Taking on care can affect a person's financial situation. One quarter of primary carers reported that the main effect of the caring role on their financial situation had been that they had extra expenses while slightly less than one quarter reported that the main effect was a decrease in their income (23%). Of primary carers whose financial situation was affected in these ways (48%), 62% reported that they found it difficult to meet everyday expenses as a result of the changes to their financial situation.

In contrast, some primary carers reported an increase in income as the main effect on their financial situation (4%), while the most common response was that there had been no change in their financial situation (49%).

In 2003, two thirds of primary carers received some kind of Australian government pension, payment or allowance, including 55% of primary carers for whom this was the main income source. The carer payment was the most common type of income support received by primary carers (19%), followed by the Australian aged pension (17%), the parenting payment (10%) and the disability support pension (6%). The carers allowance (an income supplement) was received by 17% of primary carers.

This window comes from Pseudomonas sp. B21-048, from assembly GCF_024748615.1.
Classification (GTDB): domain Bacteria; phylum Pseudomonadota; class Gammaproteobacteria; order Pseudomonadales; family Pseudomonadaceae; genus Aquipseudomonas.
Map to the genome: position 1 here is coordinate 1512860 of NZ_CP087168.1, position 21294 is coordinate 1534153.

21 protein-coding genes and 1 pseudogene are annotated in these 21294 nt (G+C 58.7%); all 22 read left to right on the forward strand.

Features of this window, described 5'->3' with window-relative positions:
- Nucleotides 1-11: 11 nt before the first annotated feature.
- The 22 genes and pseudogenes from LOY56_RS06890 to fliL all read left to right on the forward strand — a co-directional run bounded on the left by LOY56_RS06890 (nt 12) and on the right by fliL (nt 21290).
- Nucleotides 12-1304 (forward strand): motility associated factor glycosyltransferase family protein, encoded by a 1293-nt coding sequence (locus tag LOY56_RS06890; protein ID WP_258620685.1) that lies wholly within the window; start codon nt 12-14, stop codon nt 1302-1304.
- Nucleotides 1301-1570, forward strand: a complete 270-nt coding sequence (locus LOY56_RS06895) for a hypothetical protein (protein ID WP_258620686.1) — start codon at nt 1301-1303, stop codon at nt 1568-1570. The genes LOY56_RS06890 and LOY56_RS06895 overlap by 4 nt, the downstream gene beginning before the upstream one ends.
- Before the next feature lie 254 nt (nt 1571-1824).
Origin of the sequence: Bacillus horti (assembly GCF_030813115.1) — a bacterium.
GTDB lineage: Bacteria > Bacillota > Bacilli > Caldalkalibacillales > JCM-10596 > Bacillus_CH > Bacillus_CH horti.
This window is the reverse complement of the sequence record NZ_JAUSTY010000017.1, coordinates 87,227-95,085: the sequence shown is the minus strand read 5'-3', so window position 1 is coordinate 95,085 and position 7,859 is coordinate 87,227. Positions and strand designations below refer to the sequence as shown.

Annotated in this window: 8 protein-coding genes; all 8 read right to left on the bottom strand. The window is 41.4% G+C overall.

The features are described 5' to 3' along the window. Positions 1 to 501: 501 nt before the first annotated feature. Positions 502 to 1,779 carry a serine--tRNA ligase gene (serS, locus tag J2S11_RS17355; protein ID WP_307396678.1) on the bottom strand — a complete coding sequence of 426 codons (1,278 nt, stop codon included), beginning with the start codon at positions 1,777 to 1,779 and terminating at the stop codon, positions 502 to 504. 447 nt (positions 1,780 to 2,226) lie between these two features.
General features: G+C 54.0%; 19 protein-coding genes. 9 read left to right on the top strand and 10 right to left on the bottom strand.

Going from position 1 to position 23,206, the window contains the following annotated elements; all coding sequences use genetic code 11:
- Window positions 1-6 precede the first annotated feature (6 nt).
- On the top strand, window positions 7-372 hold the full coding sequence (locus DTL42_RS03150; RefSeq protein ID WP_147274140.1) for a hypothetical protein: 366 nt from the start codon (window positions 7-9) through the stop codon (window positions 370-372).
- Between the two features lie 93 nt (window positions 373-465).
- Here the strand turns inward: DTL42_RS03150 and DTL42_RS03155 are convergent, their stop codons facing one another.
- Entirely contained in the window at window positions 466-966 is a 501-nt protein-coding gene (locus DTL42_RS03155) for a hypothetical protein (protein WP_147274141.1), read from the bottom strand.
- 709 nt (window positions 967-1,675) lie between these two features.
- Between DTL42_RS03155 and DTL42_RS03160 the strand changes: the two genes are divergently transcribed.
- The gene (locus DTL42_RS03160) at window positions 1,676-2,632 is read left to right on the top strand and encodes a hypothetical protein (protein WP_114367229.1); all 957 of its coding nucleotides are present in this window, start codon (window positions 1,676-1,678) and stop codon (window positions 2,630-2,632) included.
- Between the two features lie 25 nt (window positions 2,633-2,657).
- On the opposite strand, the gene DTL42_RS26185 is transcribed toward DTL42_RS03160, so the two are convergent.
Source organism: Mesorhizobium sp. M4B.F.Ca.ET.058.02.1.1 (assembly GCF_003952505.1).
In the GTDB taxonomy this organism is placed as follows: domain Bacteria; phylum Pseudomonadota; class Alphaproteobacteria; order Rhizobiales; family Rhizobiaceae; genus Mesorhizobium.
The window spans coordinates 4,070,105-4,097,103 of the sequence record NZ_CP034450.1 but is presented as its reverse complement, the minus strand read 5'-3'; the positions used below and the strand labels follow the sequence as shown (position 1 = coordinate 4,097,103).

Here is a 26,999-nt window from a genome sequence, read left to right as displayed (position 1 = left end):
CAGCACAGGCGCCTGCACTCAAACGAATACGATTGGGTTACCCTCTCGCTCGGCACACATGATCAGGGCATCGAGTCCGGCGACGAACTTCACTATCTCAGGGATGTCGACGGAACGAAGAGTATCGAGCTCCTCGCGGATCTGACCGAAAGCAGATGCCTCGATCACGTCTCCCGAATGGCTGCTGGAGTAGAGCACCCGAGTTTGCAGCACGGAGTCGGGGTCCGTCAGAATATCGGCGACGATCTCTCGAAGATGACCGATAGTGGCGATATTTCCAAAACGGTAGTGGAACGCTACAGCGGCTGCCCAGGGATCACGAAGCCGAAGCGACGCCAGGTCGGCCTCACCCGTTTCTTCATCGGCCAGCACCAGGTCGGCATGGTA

In addition to the 19% of primary carers who were receiving the carer payment, a further 25% had looked into their eligibility for the payment but were not receiving it. In many cases this was because they were not eligible (39%), but it was mostly for other reasons. Of those who had not looked into eligibility, the most common reasons given were that they thought they would not be eligible (34%), that they did not think of themselves as a carer (20%), that they had not heard of the payment (13%), or that the payment was not necessary (12%).


1 Australian Institute of Health and Welfare 2004, Caring in Australia: assisting frail older people and people with a disability, AIWH Cat. No. AGE 41, AIHW, Canberra.

2 Productivity Commission 2004, Economic Implications of an Ageing Australia, Draft Research Report, Productivity Commission, Canberra.